Shock, collapse… to curious surrender

Of course, I couldn’t fully take it in.
MYELOMA?! What is that? What has it to do with me? Cancer? Death? Illness? Disability? Disease? Forever? Incurable?

They had let me go home on Sunday night – a night off! Monday morning, I was back on the ward, with a friend beside me. I sat on my bed with the haematology specialist nurse explaining to me that what I have is an incurable cancer of my bone marrow… that while it can be treated, it is not curable… that I will have a shortened life because of it… possibly 10-15 years, although medical advances are constantly moving on and who knows…? that means that I might be dead by the age of 65… that if I didn’t take any treatment, I would die within months… that I could take part in a clinical trial… that I will face a transplant of my stem cells… something I have yet to investigate in full… but it sounds very scary and not normal and not what you expect and not what I was expecting… not what I was wanting in my life.

Am I getting the message through? Do you understand how this might feel? I’m not sure I do…

One of the strangest things I experienced was a total bodily collapse… due to shock. Literally, my bones, tendons, muscles, anything firm in my body which would normally hold me up just totally gave way. I gave way, I became liquid, jelly. I was crying and my jaw wouldn’t work. My hands attempting to hold on to my friend were like limp empty gloves. My spine seemed to fold. My voice became a strange animal grunt. My friend held me safely. It passed.

We were in Sainsbury’s in Beeston. They have an aisle of “ethnic” foods… one part of which has Jewish/kosher foods, including Yahrzeit candles. A Yahrzeit candle is a special nightlight that Jewish people light to commemorate the anniversary of the death of a loved person. I saw the candles… DEATH! My body collapsed… death… not something I often think about wandering around a supermarket. Death – an actual reality facing me now. I tried to hold on to the shelf, but again the collapse came, nothing firm in my body at all. My friend was there immediately and just held me up like a puppet.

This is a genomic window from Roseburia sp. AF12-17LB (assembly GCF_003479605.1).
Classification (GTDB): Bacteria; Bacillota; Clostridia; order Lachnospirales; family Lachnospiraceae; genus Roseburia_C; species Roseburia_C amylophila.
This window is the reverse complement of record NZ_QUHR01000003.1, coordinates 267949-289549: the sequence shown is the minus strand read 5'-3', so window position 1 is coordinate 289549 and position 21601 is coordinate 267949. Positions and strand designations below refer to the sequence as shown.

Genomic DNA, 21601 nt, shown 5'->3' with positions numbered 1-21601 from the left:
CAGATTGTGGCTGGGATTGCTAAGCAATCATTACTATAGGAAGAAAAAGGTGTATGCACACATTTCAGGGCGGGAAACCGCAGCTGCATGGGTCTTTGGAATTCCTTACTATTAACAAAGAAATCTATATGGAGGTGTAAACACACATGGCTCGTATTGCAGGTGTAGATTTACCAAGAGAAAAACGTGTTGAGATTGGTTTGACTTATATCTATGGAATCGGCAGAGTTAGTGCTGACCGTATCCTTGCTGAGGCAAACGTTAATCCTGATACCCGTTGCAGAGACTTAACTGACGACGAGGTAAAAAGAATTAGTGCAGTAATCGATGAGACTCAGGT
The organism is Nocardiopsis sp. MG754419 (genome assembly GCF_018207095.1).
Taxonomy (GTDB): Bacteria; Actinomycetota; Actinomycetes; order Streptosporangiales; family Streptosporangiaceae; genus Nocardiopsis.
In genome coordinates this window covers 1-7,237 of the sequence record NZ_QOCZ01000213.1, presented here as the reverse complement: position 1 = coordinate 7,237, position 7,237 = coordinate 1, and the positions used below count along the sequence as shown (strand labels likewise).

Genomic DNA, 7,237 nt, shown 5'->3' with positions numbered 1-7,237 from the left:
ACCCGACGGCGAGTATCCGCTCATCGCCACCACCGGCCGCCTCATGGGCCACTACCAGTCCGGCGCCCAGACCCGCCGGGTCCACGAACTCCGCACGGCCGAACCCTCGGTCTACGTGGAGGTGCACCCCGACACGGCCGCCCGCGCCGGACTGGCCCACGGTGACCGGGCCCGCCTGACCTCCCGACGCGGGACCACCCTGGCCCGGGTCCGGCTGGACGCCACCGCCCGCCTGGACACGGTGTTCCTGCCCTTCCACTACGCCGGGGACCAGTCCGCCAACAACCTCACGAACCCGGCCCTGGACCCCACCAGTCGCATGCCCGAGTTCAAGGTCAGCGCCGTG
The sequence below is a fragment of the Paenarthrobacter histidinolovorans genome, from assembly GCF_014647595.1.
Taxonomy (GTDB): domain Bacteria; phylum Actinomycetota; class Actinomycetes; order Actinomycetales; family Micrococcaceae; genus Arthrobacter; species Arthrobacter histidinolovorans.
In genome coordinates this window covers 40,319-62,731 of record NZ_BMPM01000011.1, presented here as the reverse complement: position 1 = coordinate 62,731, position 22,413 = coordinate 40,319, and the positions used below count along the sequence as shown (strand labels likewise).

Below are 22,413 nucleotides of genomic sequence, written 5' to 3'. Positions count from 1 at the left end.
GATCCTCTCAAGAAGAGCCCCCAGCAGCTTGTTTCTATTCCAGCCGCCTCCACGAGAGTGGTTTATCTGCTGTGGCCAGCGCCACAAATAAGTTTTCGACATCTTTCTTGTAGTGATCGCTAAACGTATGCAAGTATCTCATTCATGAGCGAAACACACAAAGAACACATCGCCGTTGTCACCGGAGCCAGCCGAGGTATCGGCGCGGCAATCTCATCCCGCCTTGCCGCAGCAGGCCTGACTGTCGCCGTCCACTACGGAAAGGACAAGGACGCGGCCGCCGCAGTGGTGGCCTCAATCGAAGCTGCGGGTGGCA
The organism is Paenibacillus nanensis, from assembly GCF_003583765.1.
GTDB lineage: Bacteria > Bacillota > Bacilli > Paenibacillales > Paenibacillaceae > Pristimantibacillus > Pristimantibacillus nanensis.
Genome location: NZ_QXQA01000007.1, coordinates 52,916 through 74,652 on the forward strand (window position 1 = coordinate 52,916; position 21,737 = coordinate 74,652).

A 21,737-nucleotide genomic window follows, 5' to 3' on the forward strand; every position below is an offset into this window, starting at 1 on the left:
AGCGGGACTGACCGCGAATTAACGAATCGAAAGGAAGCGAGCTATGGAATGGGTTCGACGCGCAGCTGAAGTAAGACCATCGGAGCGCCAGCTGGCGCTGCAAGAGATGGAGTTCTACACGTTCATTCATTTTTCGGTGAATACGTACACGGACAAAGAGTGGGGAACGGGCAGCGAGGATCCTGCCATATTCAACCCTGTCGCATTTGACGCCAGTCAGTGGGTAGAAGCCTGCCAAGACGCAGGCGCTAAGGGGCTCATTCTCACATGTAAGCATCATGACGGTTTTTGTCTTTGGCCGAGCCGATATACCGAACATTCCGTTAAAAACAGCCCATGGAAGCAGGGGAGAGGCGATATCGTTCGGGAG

There were a couple more collapses, quieter, gentler, more private collapses, in the car, at home on the couch, held gently, firmly in loving, supportive arms and gradually less distressing, less intense, less frequent.

This is taking some getting used to… None of it in my control. None of it at all!

The next part is also beyond my control… but maybe becoming less out of control… a strange, curious surrender. I can’t do anything but surrender, to be honest. The effects of the disease and the medication mean that most of the time my head is spinning, fuzzy, dizzy, can’t concentrate or make a lot of sense. I watch on from the sidelines… a spectator of my own life. Curious!

Please don’t expect me to make complete senses… or any sense at all. Please don’t expect me to be able to do the things I would normally be able to do. Competent, capable, independent woman I was. Now I can’t!

So, I simply have to go with what my body needs to do. It sleeps, it collapses, it’s confused, it wakes up in the middle of the night, it gets scared and it completely surrenders to all that is happening, it aches at times and can’t move or it’s slow and breathless but able to move… able to go for very slow careful walks. I hobble like an elderly person. I’m only 49 for goodness sake!!!! It’s not me! Not who I was, but it seems now that this is who I am… at least for a while.

They reassure me that it will improve. They tell me that the first eight weeks of treatment, the body has to adapt and it will get better. I will feel better. They reassure me…

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5 Responses to Shock, collapse… to curious surrender

  1. Mavis Nevill says:

    Thank you for such an honest post. Hold on to the hope for the future.




  2. Matthew Middleton says:

    …10 to 15 years – a certain limitation that grabs ones attention!! Who knows for anyone what lies beyond the next 10 years? Don’t forget that we’re talking 10 to 15 years from now – 2011. Where will medical & medicinal advances be in that time? If you take a look at the Human Genum project as an example, it offers the prospect of great advances and breakthroughs in the next decade. So, although there are no guarantees, hopefully this horrible disease will have greater treatment opportunities and a wider variety of treatment options for all affected. Keep strong & God bless.


  3. Marisa says:

    yes. thank you for this honest post. i’ve been wondering what this has all been like for you. it’s so hard to imagine from the outside. i think about you often, so it’s good to have these posts to check in and read up on what’s going on. please let the body do what it needs to do: collapse, sleep, heal, rebel, whatever. so glad you’re part of this cutting-edge research! love and light…


  4. Deb says:

    Also, I read that with young people with this condition two stem cell transplants are sometimes possible (another one if the remission looks like it is ending). That would give 30 years which would be a blessing to anyone.

    It does sound all very scary at the moment. I send you a hug.


  5. I think the 10-15 years included multiple transplants, remissions and maintenance treatments, Deb. But yes, a second transplant is possible, as is one from my brother if he’s a match and willing to do it.


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